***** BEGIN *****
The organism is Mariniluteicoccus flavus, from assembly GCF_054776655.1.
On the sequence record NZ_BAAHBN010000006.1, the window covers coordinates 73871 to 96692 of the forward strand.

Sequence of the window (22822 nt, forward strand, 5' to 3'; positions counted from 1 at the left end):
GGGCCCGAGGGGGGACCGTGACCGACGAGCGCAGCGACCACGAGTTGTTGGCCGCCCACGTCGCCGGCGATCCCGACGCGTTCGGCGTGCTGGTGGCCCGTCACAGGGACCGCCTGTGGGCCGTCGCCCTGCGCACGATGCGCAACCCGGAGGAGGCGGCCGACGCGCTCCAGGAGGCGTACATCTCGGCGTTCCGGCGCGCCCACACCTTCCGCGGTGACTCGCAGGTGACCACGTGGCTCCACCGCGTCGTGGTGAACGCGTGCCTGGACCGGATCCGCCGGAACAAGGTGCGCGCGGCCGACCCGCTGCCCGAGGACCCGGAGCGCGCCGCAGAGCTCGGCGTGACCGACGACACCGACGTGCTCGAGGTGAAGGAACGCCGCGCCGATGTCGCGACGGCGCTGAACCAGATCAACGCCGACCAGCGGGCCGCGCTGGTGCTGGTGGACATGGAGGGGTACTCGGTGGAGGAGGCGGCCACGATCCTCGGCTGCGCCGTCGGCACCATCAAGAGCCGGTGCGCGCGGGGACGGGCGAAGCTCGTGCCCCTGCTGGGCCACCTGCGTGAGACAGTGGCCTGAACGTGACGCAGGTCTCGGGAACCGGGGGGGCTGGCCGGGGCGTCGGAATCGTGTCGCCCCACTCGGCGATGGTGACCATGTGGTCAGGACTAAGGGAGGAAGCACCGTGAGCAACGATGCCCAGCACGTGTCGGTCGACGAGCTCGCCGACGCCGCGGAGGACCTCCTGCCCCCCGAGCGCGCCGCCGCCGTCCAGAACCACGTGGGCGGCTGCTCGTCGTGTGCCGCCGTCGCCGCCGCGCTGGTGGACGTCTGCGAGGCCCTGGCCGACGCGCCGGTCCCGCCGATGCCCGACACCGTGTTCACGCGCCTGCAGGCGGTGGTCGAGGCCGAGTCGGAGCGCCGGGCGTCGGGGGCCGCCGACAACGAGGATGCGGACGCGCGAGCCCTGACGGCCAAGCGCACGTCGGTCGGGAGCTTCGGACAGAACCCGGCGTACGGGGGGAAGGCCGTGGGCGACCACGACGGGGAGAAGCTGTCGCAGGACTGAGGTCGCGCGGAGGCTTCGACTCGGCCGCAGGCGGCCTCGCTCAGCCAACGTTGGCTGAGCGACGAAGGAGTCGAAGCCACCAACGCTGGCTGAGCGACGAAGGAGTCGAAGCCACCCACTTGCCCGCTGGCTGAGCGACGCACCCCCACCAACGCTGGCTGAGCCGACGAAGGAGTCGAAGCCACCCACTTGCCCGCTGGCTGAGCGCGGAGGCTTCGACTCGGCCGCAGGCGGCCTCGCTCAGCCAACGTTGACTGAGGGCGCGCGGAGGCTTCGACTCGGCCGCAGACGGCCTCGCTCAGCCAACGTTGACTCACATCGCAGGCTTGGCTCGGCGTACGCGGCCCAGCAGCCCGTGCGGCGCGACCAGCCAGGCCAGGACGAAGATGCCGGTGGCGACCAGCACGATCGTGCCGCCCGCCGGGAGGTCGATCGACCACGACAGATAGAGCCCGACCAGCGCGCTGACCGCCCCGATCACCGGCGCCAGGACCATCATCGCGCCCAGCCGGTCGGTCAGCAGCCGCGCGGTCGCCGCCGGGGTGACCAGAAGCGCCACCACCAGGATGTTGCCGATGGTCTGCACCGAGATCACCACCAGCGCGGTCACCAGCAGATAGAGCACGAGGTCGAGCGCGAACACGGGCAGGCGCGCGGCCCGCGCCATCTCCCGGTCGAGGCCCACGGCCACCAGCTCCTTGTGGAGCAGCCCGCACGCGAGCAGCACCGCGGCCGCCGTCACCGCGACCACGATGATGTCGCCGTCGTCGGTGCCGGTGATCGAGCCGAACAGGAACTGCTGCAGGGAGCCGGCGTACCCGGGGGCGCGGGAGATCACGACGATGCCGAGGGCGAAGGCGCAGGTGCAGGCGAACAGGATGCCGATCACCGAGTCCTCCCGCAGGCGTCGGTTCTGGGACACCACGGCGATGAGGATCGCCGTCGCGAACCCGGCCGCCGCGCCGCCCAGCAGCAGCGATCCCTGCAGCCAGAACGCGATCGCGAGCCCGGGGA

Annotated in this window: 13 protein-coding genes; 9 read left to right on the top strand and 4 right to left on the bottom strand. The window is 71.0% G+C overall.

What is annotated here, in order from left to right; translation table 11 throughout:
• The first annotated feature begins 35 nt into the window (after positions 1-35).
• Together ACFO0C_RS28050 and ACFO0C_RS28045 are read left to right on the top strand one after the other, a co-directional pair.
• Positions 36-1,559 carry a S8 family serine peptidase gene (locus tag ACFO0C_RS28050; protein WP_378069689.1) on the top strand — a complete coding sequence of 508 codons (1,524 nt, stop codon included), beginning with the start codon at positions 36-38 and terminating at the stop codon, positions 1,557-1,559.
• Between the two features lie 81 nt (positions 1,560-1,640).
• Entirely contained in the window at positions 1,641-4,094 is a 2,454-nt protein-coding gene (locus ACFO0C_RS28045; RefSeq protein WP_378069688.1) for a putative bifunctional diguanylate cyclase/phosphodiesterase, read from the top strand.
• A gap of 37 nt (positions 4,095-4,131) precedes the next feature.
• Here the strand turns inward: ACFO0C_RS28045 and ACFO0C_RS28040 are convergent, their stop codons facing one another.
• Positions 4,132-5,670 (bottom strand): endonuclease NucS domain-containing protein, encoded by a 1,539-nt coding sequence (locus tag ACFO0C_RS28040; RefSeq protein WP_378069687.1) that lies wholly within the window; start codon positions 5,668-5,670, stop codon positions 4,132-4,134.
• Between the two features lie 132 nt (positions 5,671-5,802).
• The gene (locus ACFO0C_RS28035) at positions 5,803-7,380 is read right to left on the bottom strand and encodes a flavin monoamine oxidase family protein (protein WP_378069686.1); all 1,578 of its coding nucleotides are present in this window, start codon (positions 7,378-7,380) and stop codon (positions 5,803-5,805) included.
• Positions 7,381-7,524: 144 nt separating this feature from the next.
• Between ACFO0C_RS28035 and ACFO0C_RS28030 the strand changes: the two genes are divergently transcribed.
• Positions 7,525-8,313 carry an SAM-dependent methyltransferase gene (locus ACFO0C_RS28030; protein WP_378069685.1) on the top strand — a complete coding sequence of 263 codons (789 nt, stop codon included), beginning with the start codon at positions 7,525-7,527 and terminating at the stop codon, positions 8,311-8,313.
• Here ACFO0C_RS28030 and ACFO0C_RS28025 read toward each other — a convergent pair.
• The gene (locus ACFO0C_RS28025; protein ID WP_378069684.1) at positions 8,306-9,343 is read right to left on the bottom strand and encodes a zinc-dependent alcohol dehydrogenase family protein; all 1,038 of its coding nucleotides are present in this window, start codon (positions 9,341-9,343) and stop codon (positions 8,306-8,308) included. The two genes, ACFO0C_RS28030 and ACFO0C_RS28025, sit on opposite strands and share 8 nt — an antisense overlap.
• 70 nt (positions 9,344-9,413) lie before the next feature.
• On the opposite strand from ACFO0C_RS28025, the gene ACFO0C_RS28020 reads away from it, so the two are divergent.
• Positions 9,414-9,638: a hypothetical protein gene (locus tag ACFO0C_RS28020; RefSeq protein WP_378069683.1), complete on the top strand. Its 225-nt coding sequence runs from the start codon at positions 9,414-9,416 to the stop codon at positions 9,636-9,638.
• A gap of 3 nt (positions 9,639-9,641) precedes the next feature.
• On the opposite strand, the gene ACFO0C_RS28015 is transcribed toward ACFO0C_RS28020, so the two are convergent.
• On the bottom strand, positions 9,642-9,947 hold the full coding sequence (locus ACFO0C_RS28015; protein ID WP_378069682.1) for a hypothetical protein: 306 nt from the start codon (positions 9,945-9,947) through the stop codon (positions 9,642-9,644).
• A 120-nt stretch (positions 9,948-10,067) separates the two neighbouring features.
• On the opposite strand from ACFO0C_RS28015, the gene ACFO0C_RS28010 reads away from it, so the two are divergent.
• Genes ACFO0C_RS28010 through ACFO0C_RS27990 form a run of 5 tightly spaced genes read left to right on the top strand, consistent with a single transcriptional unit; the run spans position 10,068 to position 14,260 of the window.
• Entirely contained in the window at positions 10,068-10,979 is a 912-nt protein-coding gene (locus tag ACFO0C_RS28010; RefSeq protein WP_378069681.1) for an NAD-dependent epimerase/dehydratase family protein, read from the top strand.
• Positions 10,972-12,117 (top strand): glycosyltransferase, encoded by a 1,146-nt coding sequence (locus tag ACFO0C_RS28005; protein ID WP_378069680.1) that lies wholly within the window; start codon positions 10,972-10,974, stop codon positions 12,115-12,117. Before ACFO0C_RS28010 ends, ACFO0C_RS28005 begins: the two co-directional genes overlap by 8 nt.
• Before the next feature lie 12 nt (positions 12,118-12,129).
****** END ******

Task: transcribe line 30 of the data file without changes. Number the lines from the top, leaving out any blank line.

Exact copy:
• Genes ACFO0C_RS28010 through ACFO0C_RS27990 form a run of 5 tightly spaced genes read left to right on the top strand, consistent with a single transcriptional unit; the run spans position 10,068 to position 14,260 of the window.